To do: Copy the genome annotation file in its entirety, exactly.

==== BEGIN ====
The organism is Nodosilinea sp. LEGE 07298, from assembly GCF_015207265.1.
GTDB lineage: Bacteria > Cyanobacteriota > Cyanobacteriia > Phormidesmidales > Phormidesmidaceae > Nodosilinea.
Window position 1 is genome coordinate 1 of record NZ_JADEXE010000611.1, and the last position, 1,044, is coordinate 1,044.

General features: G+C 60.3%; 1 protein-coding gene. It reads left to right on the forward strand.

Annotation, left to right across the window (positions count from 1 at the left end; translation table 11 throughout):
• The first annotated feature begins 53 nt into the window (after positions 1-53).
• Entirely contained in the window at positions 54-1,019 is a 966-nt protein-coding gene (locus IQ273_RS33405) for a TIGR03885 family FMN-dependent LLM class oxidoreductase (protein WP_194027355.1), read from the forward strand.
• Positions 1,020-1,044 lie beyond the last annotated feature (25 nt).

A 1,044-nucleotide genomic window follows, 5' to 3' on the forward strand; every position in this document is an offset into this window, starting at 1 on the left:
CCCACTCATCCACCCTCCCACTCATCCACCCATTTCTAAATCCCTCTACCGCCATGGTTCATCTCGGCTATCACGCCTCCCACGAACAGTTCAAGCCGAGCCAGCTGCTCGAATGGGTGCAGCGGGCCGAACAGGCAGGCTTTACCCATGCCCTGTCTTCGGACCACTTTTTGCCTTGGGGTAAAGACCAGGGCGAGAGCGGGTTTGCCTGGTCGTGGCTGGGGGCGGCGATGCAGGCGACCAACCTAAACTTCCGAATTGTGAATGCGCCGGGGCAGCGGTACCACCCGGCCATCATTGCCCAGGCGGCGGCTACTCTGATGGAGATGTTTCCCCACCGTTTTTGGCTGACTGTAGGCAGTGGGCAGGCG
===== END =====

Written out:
The organism is Nodosilinea sp. LEGE 07298, from assembly GCF_015207265.1.
GTDB lineage: Bacteria > Cyanobacteriota > Cyanobacteriia > Phormidesmidales > Phormidesmidaceae > Nodosilinea.
Window position 1 is genome coordinate 1 of record NZ_JADEXE010000611.1, and the last position, 1,044, is coordinate 1,044.

General features: G+C 60.3%; 1 protein-coding gene. It reads left to right on the forward strand.

Annotation, left to right across the window (positions count from 1 at the left end; translation table 11 throughout):
• The first annotated feature begins 53 nt into the window (after positions 1-53).
• Entirely contained in the window at positions 54-1,019 is a 966-nt protein-coding gene (locus IQ273_RS33405) for a TIGR03885 family FMN-dependent LLM class oxidoreductase (protein WP_194027355.1), read from the forward strand.
• Positions 1,020-1,044 lie beyond the last annotated feature (25 nt).

A 1,044-nucleotide genomic window follows, 5' to 3' on the forward strand; every position in this document is an offset into this window, starting at 1 on the left:
CCCACTCATCCACCCTCCCACTCATCCACCCATTTCTAAATCCCTCTACCGCCATGGTTCATCTCGGCTATCACGCCTCCCACGAACAGTTCAAGCCGAGCCAGCTGCTCGAATGGGTGCAGCGGGCCGAACAGGCAGGCTTTACCCATGCCCTGTCTTCGGACCACTTTTTGCCTTGGGGTAAAGACCAGGGCGAGAGCGGGTTTGCCTGGTCGTGGCTGGGGGCGGCGATGCAGGCGACCAACCTAAACTTCCGAATTGTGAATGCGCCGGGGCAGCGGTACCACCCGGCCATCATTGCCCAGGCGGCGGCTACTCTGATGGAGATGTTTCCCCACCGTTTTTGGCTGACTGTAGGCAGTGGGCAGGCG